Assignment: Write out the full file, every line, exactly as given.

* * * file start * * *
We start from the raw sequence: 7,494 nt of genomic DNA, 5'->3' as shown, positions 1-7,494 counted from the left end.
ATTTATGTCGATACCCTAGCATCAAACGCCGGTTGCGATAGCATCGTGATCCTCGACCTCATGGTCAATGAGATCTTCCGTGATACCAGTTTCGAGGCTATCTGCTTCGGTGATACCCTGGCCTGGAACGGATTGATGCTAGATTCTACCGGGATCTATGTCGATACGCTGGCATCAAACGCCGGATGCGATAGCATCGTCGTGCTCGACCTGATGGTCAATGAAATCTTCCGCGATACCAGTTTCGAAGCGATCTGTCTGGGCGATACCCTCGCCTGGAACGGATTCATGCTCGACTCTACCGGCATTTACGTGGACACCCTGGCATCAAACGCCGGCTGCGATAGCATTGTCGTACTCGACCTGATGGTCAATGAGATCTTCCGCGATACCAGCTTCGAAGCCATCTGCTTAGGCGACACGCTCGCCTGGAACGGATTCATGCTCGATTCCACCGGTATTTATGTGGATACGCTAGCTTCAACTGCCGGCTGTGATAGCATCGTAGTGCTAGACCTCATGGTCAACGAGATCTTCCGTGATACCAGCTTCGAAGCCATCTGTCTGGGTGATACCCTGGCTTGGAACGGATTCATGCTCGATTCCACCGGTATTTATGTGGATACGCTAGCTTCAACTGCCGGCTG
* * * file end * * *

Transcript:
We start from the raw sequence: 7,494 nt of genomic DNA, 5'->3' as shown, positions 1-7,494 counted from the left end.
ATTTATGTCGATACCCTAGCATCAAACGCCGGTTGCGATAGCATCGTGATCCTCGACCTCATGGTCAATGAGATCTTCCGTGATACCAGTTTCGAGGCTATCTGCTTCGGTGATACCCTGGCCTGGAACGGATTGATGCTAGATTCTACCGGGATCTATGTCGATACGCTGGCATCAAACGCCGGATGCGATAGCATCGTCGTGCTCGACCTGATGGTCAATGAAATCTTCCGCGATACCAGTTTCGAAGCGATCTGTCTGGGCGATACCCTCGCCTGGAACGGATTCATGCTCGACTCTACCGGCATTTACGTGGACACCCTGGCATCAAACGCCGGCTGCGATAGCATTGTCGTACTCGACCTGATGGTCAATGAGATCTTCCGCGATACCAGCTTCGAAGCCATCTGCTTAGGCGACACGCTCGCCTGGAACGGATTCATGCTCGATTCCACCGGTATTTATGTGGATACGCTAGCTTCAACTGCCGGCTGTGATAGCATCGTAGTGCTAGACCTCATGGTCAACGAGATCTTCCGTGATACCAGCTTCGAAGCCATCTGTCTGGGTGATACCCTGGCTTGGAACGGATTCATGCTCGATTCCACCGGTATTTATGTGGATACGCTAGCTTCAACTGCCGGCTG